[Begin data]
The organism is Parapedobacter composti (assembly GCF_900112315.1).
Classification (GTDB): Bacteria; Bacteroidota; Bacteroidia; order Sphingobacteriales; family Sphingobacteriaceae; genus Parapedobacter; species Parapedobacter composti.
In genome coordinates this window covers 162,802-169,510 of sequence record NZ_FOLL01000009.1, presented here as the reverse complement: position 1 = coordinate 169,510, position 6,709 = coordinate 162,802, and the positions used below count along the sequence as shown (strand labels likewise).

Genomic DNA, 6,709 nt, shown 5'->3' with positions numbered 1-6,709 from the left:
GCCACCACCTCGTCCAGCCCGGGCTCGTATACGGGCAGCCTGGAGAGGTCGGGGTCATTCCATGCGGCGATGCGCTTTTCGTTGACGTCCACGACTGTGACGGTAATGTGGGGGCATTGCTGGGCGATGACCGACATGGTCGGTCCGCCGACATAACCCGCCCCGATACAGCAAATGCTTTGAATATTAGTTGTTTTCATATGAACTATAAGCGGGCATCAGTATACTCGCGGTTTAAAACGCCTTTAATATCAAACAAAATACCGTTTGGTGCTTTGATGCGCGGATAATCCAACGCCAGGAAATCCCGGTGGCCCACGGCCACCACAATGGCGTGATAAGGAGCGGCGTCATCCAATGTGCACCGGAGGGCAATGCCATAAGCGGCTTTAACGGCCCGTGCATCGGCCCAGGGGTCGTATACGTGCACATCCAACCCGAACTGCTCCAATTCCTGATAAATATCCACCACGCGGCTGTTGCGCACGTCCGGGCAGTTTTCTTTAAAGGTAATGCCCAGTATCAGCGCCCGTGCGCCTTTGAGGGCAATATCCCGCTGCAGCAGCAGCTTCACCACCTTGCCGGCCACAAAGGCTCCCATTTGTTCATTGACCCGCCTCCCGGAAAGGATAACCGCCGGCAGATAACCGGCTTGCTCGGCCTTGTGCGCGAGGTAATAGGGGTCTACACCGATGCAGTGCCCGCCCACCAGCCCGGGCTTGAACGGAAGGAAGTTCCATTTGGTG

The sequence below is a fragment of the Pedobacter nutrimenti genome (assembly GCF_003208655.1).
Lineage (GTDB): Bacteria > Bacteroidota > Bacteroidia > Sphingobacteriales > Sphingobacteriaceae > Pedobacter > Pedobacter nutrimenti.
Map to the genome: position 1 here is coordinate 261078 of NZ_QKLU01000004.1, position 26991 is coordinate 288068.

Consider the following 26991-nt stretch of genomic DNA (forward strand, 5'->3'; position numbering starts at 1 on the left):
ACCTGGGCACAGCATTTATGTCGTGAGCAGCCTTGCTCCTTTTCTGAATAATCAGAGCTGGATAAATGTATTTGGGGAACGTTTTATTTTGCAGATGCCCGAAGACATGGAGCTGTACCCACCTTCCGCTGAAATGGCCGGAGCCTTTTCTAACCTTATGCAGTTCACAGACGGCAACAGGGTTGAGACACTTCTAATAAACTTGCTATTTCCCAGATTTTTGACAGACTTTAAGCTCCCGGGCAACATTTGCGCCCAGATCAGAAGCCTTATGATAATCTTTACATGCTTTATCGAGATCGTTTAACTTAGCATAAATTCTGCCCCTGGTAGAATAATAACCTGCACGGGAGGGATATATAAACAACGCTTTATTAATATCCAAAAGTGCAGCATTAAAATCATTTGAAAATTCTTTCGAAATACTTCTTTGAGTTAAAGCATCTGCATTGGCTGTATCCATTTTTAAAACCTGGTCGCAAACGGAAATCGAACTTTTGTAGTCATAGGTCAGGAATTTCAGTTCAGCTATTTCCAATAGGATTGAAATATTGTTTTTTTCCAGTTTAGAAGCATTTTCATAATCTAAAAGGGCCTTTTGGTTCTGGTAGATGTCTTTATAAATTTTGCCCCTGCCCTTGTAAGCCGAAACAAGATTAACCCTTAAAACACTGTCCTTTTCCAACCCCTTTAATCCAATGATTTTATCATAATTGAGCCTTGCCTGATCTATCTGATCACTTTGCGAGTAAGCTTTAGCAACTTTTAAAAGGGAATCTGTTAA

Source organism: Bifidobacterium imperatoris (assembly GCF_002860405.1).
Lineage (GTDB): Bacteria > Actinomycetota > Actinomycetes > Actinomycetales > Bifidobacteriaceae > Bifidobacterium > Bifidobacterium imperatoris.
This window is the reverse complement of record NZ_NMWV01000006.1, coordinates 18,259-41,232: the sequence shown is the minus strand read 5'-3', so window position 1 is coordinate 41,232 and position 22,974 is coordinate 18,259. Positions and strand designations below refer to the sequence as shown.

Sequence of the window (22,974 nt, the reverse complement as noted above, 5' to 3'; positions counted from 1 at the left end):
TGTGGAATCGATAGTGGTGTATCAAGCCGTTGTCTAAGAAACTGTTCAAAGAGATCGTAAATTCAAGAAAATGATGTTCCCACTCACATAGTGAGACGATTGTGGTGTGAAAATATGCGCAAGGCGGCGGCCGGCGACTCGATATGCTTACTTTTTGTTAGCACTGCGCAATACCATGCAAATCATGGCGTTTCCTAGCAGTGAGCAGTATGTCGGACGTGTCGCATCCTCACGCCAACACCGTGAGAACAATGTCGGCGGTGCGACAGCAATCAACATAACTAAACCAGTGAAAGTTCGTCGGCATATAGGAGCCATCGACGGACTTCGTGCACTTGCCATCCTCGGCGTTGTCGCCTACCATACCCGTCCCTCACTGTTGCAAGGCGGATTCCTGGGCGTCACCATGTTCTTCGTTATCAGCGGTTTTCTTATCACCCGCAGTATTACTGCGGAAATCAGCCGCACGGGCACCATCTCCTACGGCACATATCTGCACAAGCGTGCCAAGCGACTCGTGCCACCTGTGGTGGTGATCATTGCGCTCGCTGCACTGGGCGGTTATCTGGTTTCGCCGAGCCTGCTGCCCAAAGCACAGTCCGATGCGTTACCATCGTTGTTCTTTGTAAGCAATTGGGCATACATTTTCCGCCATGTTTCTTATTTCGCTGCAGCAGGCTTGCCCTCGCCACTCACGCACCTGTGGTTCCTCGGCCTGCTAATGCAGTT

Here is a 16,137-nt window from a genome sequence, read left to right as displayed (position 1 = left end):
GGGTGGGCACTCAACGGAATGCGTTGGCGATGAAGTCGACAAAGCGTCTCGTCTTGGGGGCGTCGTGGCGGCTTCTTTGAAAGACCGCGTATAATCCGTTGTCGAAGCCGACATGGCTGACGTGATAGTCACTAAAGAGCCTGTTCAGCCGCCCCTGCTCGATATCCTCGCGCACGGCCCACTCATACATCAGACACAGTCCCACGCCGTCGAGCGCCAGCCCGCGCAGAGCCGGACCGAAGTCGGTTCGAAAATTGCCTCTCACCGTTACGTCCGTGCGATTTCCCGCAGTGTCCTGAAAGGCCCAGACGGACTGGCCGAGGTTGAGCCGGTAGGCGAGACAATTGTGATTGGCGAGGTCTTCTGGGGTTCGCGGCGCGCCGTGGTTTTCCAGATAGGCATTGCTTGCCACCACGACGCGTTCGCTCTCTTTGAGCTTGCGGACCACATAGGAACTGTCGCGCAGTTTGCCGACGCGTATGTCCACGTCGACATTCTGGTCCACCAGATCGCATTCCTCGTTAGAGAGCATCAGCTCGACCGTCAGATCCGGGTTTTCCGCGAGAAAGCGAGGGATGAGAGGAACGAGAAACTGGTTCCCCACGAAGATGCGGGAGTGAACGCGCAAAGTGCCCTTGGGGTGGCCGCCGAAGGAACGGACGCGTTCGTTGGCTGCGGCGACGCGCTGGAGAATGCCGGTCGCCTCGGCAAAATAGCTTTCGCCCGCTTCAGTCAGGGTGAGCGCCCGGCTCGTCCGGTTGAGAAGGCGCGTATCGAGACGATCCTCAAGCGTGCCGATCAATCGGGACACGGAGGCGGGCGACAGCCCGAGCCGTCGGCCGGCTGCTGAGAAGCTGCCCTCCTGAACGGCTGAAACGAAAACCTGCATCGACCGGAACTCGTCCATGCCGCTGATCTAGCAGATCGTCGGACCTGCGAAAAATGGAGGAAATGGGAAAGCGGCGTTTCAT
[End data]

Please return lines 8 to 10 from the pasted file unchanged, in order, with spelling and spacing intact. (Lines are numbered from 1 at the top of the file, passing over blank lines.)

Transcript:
Map to the genome: position 1 here is coordinate 261078 of NZ_QKLU01000004.1, position 26991 is coordinate 288068.

Consider the following 26991-nt stretch of genomic DNA (forward strand, 5'->3'; position numbering starts at 1 on the left):
ACCTGGGCACAGCATTTATGTCGTGAGCAGCCTTGCTCCTTTTCTGAATAATCAGAGCTGGATAAATGTATTTGGGGAACGTTTTATTTTGCAGATGCCCGAAGACATGGAGCTGTACCCACCTTCCGCTGAAATGGCCGGAGCCTTTTCTAACCTTATGCAGTTCACAGACGGCAACAGGGTTGAGACACTTCTAATAAACTTGCTATTTCCCAGATTTTTGACAGACTTTAAGCTCCCGGGCAACATTTGCGCCCAGATCAGAAGCCTTATGATAATCTTTACATGCTTTATCGAGATCGTTTAACTTAGCATAAATTCTGCCCCTGGTAGAATAATAACCTGCACGGGAGGGATATATAAACAACGCTTTATTAATATCCAAAAGTGCAGCATTAAAATCATTTGAAAATTCTTTCGAAATACTTCTTTGAGTTAAAGCATCTGCATTGGCTGTATCCATTTTTAAAACCTGGTCGCAAACGGAAATCGAACTTTTGTAGTCATAGGTCAGGAATTTCAGTTCAGCTATTTCCAATAGGATTGAAATATTGTTTTTTTCCAGTTTAGAAGCATTTTCATAATCTAAAAGGGCCTTTTGGTTCTGGTAGATGTCTTTATAAATTTTGCCCCTGCCCTTGTAAGCCGAAACAAGATTAACCCTTAAAACACTGTCCTTTTCCAACCCCTTTAATCCAATGATTTTATCATAATTGAGCCTTGCCTGATCTATCTGATCACTTTGCGAGTAAGCTTTAGCAACTTTTAAAAGGGAATCTGTTAA